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GPs removing patients from lists “without warning”

More patients complaining to Ombudsman that their GP struck them off

Ingrid Torjesen

Tuesday, 18 October 2011

The Health Service Ombudsman is receiving an increasing number of complaints from patients whose GPs have struck them off their list, sometimes without warning.

The Health Service Ombudsman’s report Listening and Learning: the Ombudsman’s review of complaint handling by the NHS in England 2010-11 reveals that, last year, 21 per cent of all complaints about GPs investigated by the Ombudsman were about patient removals - a rise of 6 per cent on the previous year.

Cases included a terminally ill woman removed following a dispute between the practice and her daughter and a woman removed after a ‘simple disagreement’ about unanswered telephone calls.

As GPs prepare to take on greater responsibility for commissioning patient services, the Health Service Ombudsman is concerned about the implications of this when some GPs are failing to handle even the most basic complaints appropriately.

Health Service Ombudsman Ann Abraham said: ‘There is a growing recognition that patient feedback is a valuable resource for the NHS at a time of uncertainty and change. It is a resource that is directly and swiftly available, covering all aspects of service, care and treatment. But when feedback is ignored and becomes a complaint, it risks changing from being an asset to a cost.’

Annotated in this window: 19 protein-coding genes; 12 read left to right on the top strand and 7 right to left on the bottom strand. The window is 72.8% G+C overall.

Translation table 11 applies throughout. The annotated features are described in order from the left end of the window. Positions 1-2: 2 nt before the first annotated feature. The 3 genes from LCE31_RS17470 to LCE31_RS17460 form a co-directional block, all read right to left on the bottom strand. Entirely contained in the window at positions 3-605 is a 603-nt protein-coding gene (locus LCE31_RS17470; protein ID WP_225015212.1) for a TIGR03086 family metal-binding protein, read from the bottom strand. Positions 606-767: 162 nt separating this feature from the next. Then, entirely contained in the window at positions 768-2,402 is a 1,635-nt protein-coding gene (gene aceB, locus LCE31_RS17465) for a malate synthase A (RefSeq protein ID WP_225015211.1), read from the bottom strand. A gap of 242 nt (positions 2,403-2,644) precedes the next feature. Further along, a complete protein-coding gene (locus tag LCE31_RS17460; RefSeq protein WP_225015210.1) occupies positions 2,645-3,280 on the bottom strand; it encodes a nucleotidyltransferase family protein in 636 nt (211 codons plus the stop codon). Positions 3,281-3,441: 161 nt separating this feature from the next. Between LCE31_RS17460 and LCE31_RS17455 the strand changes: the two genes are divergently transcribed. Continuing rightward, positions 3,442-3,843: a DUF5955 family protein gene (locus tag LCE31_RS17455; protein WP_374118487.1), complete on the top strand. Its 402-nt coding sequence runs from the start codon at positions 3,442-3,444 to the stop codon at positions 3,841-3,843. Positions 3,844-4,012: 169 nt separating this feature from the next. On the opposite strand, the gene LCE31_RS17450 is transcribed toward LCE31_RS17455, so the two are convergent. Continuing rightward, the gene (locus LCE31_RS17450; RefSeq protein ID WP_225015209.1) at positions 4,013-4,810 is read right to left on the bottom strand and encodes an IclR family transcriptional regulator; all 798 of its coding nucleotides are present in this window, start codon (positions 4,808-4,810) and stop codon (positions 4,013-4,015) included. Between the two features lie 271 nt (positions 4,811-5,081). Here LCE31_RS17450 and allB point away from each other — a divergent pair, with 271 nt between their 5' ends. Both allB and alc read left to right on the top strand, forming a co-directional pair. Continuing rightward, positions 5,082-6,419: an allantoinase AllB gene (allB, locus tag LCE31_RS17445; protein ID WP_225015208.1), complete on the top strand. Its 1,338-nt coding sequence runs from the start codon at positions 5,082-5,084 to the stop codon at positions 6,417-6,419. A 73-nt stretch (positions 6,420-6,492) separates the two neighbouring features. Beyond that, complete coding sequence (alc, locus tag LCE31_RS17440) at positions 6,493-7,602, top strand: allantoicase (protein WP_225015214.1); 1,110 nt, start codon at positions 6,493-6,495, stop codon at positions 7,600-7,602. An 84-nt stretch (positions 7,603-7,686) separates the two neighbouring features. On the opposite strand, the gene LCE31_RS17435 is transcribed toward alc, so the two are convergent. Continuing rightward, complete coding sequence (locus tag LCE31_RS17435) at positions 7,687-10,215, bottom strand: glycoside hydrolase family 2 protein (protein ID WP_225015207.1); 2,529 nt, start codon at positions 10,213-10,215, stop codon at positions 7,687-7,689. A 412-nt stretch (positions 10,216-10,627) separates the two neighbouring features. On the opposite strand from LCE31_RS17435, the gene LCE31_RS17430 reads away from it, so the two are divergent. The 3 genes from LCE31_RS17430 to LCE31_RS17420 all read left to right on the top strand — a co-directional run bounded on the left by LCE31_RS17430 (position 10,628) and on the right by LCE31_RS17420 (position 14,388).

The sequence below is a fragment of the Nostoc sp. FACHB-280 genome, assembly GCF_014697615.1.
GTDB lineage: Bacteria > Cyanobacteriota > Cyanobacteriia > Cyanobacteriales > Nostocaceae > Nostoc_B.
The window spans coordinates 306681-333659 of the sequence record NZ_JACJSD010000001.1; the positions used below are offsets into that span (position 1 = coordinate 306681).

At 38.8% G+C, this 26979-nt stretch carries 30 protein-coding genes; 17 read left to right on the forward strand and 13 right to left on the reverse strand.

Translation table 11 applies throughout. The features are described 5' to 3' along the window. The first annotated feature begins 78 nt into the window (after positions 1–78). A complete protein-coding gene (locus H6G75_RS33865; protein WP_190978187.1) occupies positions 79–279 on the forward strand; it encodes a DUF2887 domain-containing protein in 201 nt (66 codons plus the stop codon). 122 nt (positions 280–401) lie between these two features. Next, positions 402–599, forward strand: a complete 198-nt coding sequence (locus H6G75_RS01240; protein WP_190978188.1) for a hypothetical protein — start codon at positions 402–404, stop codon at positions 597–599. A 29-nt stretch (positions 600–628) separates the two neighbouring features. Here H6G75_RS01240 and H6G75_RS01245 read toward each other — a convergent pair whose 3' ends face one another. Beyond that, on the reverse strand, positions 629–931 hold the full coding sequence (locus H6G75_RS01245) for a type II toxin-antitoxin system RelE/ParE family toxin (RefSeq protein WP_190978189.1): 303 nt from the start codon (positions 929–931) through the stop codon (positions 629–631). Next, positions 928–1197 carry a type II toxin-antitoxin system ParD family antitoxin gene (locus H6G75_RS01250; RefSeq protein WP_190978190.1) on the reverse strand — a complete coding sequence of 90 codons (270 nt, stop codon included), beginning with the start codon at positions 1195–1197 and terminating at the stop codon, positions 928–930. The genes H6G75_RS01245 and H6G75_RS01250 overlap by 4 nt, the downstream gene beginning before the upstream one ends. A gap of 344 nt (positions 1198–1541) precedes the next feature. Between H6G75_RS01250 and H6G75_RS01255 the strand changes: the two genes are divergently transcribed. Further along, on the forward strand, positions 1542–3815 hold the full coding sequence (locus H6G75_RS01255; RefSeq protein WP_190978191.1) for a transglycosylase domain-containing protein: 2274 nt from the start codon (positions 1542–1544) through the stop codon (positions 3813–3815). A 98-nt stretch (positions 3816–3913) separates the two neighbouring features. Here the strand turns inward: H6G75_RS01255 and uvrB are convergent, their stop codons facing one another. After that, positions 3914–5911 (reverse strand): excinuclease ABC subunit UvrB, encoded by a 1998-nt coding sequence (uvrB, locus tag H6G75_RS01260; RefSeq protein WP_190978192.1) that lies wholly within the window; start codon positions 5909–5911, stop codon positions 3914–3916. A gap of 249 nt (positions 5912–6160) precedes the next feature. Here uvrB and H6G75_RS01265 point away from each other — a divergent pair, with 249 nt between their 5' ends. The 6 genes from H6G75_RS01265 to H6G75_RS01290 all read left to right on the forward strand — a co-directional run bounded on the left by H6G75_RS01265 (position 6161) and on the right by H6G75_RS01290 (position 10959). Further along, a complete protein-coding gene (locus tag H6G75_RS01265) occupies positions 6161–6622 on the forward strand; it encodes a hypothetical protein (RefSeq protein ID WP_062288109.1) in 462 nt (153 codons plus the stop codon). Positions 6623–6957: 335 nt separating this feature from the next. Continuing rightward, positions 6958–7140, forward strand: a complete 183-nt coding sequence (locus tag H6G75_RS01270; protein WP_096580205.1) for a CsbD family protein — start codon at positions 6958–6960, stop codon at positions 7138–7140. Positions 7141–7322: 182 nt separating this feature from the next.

She said across the NHS the most straightforward and basic complaints were still not being dealt with adequately which meant that too many minor disputes were escalated to her office.

The Ombudsman’s Office received over 15,000 complaints about the NHS in 2010-11. London and the North West were the two regions that generated the most complaints. Approximately 46 per cent of complaints were about hospital, specialist and teaching trusts (acute), and complaints about primary care trusts and GPs accounted for 18 per cent and 17 per cent, respectively.

The two most common reasons people gave for being dissatisfied with how the NHS had handled their complaint were poor explanations and no acknowledgement of mistakes.

Jo Webber, deputy director of policy at the NHS Confederation, said nearly two thirds of complaints sent back to local organisations, because they had not completed the NHS complaints procedure.

“This suggests that we are missing opportunities to resolve things at an early stage. It also suggests that a lot of effort could be saved if we did more to communicate how people can raise their concerns,” she said.

“It is striking that often what people most want is an apology or an explanation of what went wrong.  We all know that things can go wrong in healthcare but where that happens people are entitled to be dealt with in a straightforward and respectful fashion.”

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